OFN is still riding the 2018 #OFNConf wave — thank you to all who attended, participated, and shared your feedback and commentary.

Many of our staff have heard from OFN members and other attendees that one of the most resonating moments of the event in Chicago was OFN President and CEO Lisa Mensah’s evocative conversation with John Rogers, Chairman, CEO & Chief Investment Officer and Chairman and Lead Portfolio Manager of Ariel Investments.

Mensah’s relationship with Rogers and Ariel dates back to her days at the Aspen Institute, when she and Rogers worked together to drive forward the idea that every child in America should have a bank account. (“We got close,” said Lisa.)

In case you missed it, here are some outtakes from the conversation. Watch the full dialogue to the end to hear about the amazing and brilliantly designed Ariel Community Academy and why now is the time to make a bank account for every child a reality.

A few thoughts from Rogers on Mentorship’s Role in Performance and Perseverance

“I’ve had really great mentors and role models to go to during the tough times... My dad was a Tuskegee Airman and my mom was the first African America woman to graduate from University of Chicago Law School. In Chicago, we had a lot of great African American businesses... so many successful entrepreneurs you could look up to as role models.”

Rogers On Minority Communities Being Stuck and Going Backwards

“When I got home from college 37, 38 years ago, there were all these great minority businesses that were thriving and doing so well.  And almost all of them are gone completely. The large black banks – independence National Bank and Seaway National Banks all got smaller or closed... Johnson Publishing building... a beacon of hope for minority entrepreneurs, is no longer owned by the Johnson family... Part of the problem is the anchor institutions in our communities say they care about diversity and inclusion. They talk a good game about it. But in many ways, it’s a good charade. They are not working with minority companies... It’s a modern day Jim Crow. The black and brown people do the construction and catering and the white men get to be the successful private equity guys, venture capitalists, hedge fund, and investment bankers, and top tech executives.”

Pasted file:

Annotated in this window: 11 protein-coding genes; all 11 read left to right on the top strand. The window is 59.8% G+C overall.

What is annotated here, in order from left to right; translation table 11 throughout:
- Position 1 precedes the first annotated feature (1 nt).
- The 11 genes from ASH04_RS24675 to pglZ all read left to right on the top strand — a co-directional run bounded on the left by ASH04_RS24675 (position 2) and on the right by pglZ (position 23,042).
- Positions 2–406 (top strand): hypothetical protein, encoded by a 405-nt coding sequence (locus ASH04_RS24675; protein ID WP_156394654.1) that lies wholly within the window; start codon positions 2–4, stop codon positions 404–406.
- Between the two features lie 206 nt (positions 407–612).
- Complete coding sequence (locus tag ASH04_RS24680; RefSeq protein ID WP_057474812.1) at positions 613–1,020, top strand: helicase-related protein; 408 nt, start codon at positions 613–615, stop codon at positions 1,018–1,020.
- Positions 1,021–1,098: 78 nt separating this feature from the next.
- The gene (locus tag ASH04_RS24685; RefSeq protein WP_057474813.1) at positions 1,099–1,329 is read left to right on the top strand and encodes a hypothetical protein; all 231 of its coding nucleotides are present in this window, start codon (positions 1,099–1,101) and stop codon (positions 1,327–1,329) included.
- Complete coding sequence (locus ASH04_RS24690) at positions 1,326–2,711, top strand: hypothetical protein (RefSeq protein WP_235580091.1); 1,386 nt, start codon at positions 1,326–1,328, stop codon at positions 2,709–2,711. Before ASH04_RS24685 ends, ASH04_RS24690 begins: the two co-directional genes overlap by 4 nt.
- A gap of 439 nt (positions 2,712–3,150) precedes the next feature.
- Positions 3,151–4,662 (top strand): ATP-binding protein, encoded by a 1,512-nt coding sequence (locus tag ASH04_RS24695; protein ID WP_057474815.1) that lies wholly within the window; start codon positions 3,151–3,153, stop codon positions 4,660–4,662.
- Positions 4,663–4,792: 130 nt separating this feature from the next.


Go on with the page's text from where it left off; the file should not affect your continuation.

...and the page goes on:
Rogers On Diversity and Inclusion

“University of Chicago is really the national model. President Bob Zimmer came in 10 years ago. I was the only African American on a board of Trustees of 60 people. We had a conversation about why this is the case. I said, ‘Bob, if all the progressive institutions never work with minority owned businesses and never ask their majority suppliers to have minority executives and partners on the relationship, how do you expect any of us to create the wealth and stature to be able to serve on the board.’

Bob’s a mathematician and said, ‘Every once in a while, someone gives you an idea that helps you move the science forward and be able to solve the problem in a different way.’ And Bob took our conversation to heart and created a program. And over ten years we’ve gone from zero to now 80 minority owned professional services firms that do business with University of Chicago. And it goes across the board, everything from law firms, accounting firms, money managers for the endowment, photographers, public relations firms...” 

Rogers on Persistence:

“We have to fight for each other once we’re in the board room. If we don’t speak out and fight and make people uncomfortable... the wealth and income divide will keep getting greater and greater and not better and better.”

 

 

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